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Parliament To Debate Opposition Immunity


The National Assembly will wait until June 22 to decide on whether to suspend parliamentary immunity for an opposition representative mired in a defamation suit with the prime minister.

A member said Monday the committee will investigate the claims of Prime Minister Hun Sen that a lawsuit brought against him by Sam Rainsy Party member Mu Sochua was itself defaming.

Mu Sochua sued Hun Sen in April for degrading and sexist remarks he allegedly made during the 2008 national election campaign. The court has dropped that suit and is now pursuing Hun Sen’s countersuit.

Cambodia’s court system is widely seen as politically biased toward Hun Sen’s ruling Cambodian People’s Party, despite efforts by international donors who push for judicial reform.

The CPP now dominates the National Assembly with 90 of 123 seats.

Sok Roeun, deputy prosecutor of the Phnom Penh Municipal Court, wrote a letter to the president of the National Assembly on June 10 to request the suspension of Mu Sochua’s parliamentary immunity through the Ministry of Justice.

Cheam Yiep, CPP chairman of the National Assembly’s finance committee and a member of the permanent committee, told VOA Khmer Monday the permanent committee would put the suspension request to the full session.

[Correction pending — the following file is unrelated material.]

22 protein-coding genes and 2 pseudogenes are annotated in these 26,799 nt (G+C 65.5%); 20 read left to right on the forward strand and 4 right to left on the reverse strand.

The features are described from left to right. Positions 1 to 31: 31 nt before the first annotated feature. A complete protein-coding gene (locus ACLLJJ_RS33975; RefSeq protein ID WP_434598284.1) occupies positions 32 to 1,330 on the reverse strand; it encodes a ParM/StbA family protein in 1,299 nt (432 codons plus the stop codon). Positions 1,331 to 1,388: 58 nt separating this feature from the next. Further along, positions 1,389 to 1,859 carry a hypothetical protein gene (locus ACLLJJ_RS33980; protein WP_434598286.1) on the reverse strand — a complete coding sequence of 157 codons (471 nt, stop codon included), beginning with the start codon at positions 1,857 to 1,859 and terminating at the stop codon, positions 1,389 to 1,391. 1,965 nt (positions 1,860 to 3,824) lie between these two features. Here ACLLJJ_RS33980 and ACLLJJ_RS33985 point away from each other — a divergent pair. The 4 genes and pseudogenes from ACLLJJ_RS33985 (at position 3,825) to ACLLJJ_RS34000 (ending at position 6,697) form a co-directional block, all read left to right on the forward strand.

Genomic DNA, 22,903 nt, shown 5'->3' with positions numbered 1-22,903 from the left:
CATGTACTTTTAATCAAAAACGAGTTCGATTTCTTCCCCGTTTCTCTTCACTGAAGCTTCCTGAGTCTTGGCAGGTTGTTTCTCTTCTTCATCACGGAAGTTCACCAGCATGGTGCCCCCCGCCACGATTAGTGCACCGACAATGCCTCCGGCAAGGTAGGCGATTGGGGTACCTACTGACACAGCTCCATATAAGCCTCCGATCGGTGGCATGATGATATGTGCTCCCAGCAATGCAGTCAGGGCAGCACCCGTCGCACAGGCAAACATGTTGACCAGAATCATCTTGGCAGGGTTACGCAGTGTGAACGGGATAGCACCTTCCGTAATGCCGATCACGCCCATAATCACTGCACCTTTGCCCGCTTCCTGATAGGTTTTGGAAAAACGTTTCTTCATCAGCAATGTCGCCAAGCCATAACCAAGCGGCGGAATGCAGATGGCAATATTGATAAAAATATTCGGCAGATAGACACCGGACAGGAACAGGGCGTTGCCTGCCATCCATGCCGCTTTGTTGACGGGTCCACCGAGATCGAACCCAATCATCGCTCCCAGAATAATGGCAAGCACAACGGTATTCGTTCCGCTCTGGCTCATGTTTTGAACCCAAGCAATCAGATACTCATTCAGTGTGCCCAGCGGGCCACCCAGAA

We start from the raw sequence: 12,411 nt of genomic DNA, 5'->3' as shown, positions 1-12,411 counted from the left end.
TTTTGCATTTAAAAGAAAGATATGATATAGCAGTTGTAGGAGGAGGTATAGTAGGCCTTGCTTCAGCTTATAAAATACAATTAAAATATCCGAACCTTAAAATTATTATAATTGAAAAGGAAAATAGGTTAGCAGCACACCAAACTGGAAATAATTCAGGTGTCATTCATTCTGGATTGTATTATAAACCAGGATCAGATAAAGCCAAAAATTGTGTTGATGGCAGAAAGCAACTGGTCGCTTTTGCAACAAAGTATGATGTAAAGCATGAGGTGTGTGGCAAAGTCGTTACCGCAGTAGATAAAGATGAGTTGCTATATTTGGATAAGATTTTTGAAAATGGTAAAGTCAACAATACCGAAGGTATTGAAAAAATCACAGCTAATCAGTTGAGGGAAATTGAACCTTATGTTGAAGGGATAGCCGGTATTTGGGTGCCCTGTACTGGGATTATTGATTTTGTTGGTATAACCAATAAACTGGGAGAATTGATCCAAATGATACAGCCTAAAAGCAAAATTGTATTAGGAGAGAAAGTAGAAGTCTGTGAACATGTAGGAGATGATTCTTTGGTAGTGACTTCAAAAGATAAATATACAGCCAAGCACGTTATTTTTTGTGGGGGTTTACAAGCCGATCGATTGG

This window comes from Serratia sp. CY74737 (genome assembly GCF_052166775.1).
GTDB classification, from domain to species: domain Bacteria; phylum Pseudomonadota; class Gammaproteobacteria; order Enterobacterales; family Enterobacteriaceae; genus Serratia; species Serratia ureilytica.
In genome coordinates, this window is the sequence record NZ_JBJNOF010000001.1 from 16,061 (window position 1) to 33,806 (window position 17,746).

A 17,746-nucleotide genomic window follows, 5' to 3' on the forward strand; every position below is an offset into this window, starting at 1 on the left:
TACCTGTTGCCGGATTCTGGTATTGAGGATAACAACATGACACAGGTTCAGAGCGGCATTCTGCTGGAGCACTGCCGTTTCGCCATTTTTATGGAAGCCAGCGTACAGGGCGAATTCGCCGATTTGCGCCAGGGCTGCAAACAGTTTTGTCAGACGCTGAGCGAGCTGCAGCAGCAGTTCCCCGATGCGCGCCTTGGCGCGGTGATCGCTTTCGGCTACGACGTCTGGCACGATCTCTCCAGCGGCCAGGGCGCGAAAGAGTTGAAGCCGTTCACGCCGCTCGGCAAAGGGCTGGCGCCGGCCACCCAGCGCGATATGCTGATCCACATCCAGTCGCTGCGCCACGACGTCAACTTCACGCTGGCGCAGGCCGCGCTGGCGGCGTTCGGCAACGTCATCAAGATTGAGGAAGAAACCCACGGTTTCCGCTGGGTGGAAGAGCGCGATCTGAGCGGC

“The suspension of Mu Sochua’s parliamentary immunity has been put onto the agenda for the full session on 22 June, to pave the way for the whole session to pass it,” he said. “I think that the National Assembly respects and implements particularly the request by the Ministry of Justice.”

Mu Sochua told VOA Khmer she supported the decision, because she wants the entire National Assembly to debate the request.

“I understand that the suspension of my parliamentary immunity is very unjust,” she said. “I do not worry about the suspension of my parliamentary immunity, but I ask [the permanent committee] to implement the law and to respect the constitution as our supreme law,” she said.

“I’m not making any preparations besides facing the court,” she said. “The constitution and the court have been violated. The suspension of my parliamentary immunity is not responsible and would violate the constitution.”

Mu Sochua said she would not run from the charges.

“I will not flee the country,” she said, “and I would like to clearly confirm that I am not going any place outside the country.”

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